IR covers about 10 octaves of frequency, while the human visible spectrum covers only about 1 octave. At the end of far infrared, wavelengths are about 1 mm compared to the 3-9 mm of the human pupil. This strongly suggests that if a being/animal/robot senses this far IR, it would need eyes far larger than humans.
Human light reception require special light-sensitive molecules to move electrons about when light strikes them. Small chemical changes give us different types of receptors via gene duplication and historically preserved mutations. But there are reasons to suspect that from a common ancestor chemical it would be difficult to imagine historical branches that result in descendent chemical capable of 11 octaves of reception.
Human color perception weaves the signals from different types of receptors into a complex perception of hue, saturation, color. Some hues, the magentas and purples, are not present in the solar spectrum, because perception of them requires a signal high in low-frequency and high-frequency light. More color receptors would result in a hue-structure that is multi-dimensional. The spectral array of colors may be simply represented in a multi-dimensional hue perception space, or awkwardly represented in which case rainbows might be an acquired taste. Even if simply represented, it may not as visual stimulating as a hue progression in the "other" direction. More subtle effects are possible -- certain arrangements of green stripes could seem to clash horribly like purple and brown while a human sees a not-very-interesting wallpaper. With four or more types of primary visual perception, alien color sense is possibly very alien. Don't hire an alien to do interior design of your home, if you can avoid it.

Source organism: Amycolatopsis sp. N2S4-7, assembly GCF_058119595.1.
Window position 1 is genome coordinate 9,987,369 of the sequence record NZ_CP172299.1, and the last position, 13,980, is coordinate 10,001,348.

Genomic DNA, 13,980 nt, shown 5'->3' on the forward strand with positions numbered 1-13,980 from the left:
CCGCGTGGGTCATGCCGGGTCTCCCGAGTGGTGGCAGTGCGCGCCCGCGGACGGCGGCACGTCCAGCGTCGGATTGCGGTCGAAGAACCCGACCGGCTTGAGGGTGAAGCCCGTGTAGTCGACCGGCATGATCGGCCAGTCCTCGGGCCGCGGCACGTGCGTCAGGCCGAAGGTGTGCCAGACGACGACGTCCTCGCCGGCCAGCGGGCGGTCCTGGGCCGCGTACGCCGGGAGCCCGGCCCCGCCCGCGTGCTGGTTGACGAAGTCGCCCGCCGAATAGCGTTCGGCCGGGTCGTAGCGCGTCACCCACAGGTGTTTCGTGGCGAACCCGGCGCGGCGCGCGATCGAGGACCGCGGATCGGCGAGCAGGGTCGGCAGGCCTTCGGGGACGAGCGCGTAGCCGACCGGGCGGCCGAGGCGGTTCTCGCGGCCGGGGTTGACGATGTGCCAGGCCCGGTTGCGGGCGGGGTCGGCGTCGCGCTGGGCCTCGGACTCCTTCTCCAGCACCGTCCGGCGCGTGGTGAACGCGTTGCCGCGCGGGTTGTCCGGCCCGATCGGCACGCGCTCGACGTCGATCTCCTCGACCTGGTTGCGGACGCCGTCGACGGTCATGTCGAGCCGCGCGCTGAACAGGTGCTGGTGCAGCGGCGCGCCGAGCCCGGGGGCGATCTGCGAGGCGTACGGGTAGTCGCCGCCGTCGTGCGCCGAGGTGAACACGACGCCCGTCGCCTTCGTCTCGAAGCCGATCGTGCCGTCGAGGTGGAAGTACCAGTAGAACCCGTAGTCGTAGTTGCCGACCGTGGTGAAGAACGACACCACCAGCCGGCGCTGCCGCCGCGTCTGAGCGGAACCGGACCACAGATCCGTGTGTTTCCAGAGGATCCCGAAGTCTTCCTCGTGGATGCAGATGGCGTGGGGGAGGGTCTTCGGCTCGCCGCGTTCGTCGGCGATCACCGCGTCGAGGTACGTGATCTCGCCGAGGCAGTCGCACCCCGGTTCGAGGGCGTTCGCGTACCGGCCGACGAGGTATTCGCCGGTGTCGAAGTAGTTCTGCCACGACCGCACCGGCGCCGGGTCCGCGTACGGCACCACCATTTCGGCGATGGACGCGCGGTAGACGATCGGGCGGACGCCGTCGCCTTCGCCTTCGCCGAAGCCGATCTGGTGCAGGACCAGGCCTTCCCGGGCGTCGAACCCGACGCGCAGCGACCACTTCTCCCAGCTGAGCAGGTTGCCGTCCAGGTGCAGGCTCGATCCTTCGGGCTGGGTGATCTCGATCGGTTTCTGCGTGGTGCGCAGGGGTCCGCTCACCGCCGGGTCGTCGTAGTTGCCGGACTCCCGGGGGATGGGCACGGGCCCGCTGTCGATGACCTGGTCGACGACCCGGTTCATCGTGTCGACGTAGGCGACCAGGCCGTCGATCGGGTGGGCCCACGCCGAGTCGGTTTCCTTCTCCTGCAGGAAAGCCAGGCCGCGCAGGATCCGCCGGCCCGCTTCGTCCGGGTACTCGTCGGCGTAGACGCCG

With very large eyes and many different types of receptors, you might even get aliens who can see everything we do and pity use for being wholly blind, not just color blind, to a secret world of writing, signals, emanations, ghostly signs, luminous trails and self-illuminating rooms that noone should have to stub a toe in. For a sense of that, the CIE allows one to recolor pictures as if one was color-blind in a human fashion -- it's not something you would miss if you were born to it -- it's not something you would feel you lack unless you were constantly aware of those with greater perceptual gifts than your own. http://www.cs.ucf.edu/~yhu/grapp2006.pdf
Even with only three types of perceptual hue signals, seeing over multiple octaves, might create a similar perceptual color space with no way to guess what colors the others use. Apples and human blood might be both human-red and X-red, but limes and Earth's sky might by X-red and things they consider X-blue or X-green might be any color to us.